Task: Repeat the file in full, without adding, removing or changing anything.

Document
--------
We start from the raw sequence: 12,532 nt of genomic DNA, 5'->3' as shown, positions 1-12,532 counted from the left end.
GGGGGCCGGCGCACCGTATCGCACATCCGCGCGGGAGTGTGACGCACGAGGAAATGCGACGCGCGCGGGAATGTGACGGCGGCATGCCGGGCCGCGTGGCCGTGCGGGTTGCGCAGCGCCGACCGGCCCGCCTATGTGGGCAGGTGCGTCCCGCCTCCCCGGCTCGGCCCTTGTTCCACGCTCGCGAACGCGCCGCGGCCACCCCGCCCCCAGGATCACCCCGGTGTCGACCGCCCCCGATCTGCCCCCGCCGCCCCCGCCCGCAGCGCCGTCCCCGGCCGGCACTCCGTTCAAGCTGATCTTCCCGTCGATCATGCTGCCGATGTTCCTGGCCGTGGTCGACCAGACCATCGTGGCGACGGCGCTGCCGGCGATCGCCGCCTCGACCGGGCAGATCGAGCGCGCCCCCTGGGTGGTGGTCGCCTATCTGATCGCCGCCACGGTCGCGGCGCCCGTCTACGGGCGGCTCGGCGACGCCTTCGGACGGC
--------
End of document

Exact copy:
We start from the raw sequence: 12,532 nt of genomic DNA, 5'->3' as shown, positions 1-12,532 counted from the left end.
GGGGGCCGGCGCACCGTATCGCACATCCGCGCGGGAGTGTGACGCACGAGGAAATGCGACGCGCGCGGGAATGTGACGGCGGCATGCCGGGCCGCGTGGCCGTGCGGGTTGCGCAGCGCCGACCGGCCCGCCTATGTGGGCAGGTGCGTCCCGCCTCCCCGGCTCGGCCCTTGTTCCACGCTCGCGAACGCGCCGCGGCCACCCCGCCCCCAGGATCACCCCGGTGTCGACCGCCCCCGATCTGCCCCCGCCGCCCCCGCCCGCAGCGCCGTCCCCGGCCGGCACTCCGTTCAAGCTGATCTTCCCGTCGATCATGCTGCCGATGTTCCTGGCCGTGGTCGACCAGACCATCGTGGCGACGGCGCTGCCGGCGATCGCCGCCTCGACCGGGCAGATCGAGCGCGCCCCCTGGGTGGTGGTCGCCTATCTGATCGCCGCCACGGTCGCGGCGCCCGTCTACGGGCGGCTCGGCGACGCCTTCGGACGGC